Walking is one of the best forms of exercise for lowering a raised blood pressure. What’s more, walking is easy, free, convenient and you can move at your own pace without having to shell out for a gym membership, personal trainer or even any special equipment (though a pair of good walking shoes is a worthwhile investment).
Walking lowers blood pressure
The results from 54 studies, involving 2,419 people with and without hypertension, concluding that aerobic exercise such as brisk walking lowered blood pressure by an average of 3.84/2.58 mmHg. Another analysis involving 1,346 people confirmed these results, showing significant blood pressure reductions of 4.6/2.3 mmHg in those taking part in regular aerobic exercise.
In studies that concentrated on people with hypertension, aerobic exercise such as walking was found to lower blood pressure by between 5/1 mmHg and 10/6 mmHg.
Researchers then assessed the benefits of different intensities of exercise on blood pressure, in over 33,000 runners and almost 16,000 walkers who were followed for 6 years.
They found that equivalent doses of running (a vigorous exercise) and walking (a moderate exercise) produced equivalent reductions in the risks of developing hypertension (and also lowered risks of developing high cholesterol, diabetes or heart disease) based on the amount of energy expended. So, rather than running for, say 20 minutes, three times a week, you could expend half the energy and walk briskly for 40 minutes, three times a week, to achieve similar benefits.
In a study involving unfit, obese older men with hypertension, a single 45 minute session of moderate intensity aerobic exercise (walking on a treadmill) significantly reduced blood pressure compared with a day when they did not exercise. Average systolic blood pressure was between 6 mmHg and 13 mmHg lower for the first 16 hours after brisk walking, while diastolic blood pressure was lower for 12 hours after exercising. Overall, their average systolic and diastolic blood pressures remained significantly lower by 7.4/3.6 mmHg for 24 hours after exercise.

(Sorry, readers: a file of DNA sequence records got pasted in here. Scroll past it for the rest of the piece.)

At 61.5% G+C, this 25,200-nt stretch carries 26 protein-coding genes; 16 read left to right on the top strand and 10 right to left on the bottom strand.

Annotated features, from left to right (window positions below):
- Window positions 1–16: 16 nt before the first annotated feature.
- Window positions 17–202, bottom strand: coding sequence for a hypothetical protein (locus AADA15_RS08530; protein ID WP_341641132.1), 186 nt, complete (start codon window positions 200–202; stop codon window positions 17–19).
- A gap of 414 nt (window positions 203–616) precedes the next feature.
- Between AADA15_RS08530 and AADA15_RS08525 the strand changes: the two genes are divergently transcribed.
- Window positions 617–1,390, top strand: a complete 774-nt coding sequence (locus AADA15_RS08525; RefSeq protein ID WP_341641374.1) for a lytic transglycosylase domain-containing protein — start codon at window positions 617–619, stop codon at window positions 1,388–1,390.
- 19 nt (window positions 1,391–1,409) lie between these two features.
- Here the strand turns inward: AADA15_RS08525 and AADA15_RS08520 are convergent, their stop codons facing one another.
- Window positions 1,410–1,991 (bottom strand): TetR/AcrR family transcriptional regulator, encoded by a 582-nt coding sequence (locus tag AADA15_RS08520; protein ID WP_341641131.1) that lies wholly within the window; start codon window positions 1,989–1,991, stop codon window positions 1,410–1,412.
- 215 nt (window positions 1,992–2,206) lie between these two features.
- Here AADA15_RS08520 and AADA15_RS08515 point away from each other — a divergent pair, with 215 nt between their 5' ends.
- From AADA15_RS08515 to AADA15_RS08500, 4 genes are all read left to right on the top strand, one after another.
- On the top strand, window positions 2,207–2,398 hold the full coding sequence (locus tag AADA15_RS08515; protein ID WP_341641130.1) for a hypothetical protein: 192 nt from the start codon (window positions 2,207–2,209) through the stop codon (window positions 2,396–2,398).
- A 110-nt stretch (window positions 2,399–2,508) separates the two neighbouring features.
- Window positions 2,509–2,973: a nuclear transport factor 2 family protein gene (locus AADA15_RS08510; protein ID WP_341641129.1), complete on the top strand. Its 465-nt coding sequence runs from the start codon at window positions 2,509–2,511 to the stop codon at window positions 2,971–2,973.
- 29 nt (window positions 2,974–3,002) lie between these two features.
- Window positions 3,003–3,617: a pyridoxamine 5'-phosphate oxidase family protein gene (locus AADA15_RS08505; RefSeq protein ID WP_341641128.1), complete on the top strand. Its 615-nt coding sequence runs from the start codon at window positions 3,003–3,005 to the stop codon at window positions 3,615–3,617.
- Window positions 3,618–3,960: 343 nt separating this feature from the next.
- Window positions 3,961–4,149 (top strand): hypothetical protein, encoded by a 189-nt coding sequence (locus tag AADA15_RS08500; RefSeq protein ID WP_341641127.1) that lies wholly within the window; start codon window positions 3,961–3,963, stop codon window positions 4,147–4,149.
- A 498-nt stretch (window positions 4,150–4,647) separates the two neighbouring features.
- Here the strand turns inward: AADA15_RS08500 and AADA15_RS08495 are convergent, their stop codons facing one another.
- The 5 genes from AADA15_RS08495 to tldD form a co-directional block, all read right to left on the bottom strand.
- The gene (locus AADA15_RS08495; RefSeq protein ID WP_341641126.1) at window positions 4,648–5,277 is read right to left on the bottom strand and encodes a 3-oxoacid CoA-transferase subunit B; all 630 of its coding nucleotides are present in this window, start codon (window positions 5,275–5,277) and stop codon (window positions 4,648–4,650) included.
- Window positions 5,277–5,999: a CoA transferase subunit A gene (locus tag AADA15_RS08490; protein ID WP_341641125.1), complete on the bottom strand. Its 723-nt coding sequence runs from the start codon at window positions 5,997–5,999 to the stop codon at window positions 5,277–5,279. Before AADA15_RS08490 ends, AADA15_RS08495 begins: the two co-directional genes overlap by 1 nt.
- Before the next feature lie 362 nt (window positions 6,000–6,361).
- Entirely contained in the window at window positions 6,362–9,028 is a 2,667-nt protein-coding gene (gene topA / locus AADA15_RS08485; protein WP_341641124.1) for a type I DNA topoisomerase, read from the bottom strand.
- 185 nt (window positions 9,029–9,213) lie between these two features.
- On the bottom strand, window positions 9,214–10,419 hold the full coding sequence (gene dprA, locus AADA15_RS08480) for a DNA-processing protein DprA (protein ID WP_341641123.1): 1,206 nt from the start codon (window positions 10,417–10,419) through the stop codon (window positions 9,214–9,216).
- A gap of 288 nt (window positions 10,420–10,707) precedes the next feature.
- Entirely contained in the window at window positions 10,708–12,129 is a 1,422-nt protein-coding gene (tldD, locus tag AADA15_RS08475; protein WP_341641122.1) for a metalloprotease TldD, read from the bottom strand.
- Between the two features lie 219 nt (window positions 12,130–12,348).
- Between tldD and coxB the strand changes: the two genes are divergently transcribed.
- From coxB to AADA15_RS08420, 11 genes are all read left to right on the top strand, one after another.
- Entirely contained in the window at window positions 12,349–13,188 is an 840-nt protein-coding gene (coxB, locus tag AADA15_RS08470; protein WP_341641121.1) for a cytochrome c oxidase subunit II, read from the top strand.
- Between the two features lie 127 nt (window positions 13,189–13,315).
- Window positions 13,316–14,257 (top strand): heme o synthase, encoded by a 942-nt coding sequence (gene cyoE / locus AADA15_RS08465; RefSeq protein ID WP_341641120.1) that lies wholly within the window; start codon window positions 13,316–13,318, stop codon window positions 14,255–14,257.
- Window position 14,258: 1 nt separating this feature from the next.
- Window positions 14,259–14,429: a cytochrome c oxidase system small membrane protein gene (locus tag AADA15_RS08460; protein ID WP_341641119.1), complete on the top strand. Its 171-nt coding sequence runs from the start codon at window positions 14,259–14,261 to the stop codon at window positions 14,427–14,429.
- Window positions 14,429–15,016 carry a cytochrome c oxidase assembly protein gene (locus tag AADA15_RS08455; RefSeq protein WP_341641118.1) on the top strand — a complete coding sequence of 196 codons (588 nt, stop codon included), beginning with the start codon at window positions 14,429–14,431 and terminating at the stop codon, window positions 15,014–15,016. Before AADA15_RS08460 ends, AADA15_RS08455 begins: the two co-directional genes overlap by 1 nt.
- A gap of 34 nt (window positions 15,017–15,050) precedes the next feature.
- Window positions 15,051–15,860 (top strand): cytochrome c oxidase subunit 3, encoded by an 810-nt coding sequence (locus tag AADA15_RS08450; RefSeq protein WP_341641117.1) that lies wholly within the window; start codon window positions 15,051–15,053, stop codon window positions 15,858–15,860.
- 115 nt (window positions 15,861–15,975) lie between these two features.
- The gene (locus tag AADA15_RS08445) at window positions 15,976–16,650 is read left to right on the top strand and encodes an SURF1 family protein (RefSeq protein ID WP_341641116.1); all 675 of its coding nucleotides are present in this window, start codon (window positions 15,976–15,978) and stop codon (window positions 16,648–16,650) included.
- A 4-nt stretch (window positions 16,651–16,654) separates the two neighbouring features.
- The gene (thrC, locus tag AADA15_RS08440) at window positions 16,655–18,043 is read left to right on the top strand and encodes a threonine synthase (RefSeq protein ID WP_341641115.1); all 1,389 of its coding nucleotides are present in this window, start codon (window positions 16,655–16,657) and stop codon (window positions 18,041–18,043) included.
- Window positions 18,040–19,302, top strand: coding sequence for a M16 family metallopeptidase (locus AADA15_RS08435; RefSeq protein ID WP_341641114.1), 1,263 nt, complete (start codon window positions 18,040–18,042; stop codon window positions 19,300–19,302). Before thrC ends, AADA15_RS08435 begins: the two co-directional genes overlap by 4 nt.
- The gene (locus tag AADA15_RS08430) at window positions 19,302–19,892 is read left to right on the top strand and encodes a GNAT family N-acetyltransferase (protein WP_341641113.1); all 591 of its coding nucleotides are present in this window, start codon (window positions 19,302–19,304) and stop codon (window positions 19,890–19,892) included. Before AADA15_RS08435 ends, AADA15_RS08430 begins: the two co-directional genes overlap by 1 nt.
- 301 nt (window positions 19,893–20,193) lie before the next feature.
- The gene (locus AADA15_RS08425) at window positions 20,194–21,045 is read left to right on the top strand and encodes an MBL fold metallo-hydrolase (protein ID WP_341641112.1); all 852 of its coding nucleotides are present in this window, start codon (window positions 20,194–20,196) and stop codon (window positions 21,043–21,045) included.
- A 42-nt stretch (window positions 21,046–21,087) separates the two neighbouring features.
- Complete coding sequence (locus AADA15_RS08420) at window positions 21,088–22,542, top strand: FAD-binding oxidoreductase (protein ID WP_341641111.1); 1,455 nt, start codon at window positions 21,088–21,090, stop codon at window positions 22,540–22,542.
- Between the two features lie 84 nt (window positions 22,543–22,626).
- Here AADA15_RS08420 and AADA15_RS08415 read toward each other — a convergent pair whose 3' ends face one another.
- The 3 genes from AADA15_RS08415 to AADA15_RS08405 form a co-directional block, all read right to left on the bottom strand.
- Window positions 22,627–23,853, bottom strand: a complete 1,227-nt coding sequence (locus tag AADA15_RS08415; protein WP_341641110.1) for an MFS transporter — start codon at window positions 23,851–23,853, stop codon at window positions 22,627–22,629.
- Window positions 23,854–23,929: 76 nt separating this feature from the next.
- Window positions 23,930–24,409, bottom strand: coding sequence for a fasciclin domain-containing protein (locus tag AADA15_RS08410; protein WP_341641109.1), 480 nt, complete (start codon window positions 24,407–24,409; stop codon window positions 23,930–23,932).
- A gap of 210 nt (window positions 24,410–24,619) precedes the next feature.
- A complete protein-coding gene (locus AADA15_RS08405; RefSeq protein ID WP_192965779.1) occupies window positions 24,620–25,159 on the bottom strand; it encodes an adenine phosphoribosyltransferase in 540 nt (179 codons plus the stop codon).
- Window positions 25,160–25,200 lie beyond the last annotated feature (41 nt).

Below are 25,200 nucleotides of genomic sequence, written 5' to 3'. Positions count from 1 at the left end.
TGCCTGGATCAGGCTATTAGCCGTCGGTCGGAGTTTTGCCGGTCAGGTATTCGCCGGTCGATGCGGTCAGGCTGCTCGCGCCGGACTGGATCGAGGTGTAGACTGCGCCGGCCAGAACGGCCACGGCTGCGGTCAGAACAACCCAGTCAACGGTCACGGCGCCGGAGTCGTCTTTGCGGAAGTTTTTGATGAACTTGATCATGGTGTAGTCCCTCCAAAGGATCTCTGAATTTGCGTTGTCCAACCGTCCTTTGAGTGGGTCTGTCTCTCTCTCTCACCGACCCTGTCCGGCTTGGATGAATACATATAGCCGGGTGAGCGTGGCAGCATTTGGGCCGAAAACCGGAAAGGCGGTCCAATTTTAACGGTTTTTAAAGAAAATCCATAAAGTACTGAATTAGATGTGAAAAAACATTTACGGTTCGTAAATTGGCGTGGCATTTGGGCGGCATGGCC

How does walking lower blood pressure?
Regular exercise stimulates muscle cells to burn more glucose and fat, and increases their oxygen requirement. As a result, more blood is sent to your muscles, so that pressure elsewhere in the circulation is reduced. This also decreases the work load of the heart. While blood pressure may increase during intense exercise, it comes down quickly afterwards.
As you get more fit, the rise in blood pressure that occurs during physical activity or periods of emotional stress is also reduced. Another factor is that breathing more deeply (to get more oxygen) stimulates blood pressure receptors in the chest which also brings down blood pressure in the same way as deep breathing exercises.
The improvements in glucose control and cholesterol balance also have long-term benefits in reducing hardening and furring up of the arteries (atherosclerosis) and unwanted blood clots. Exercise also promotes relaxation by stimulating the release of opium-like endorphins in the brain.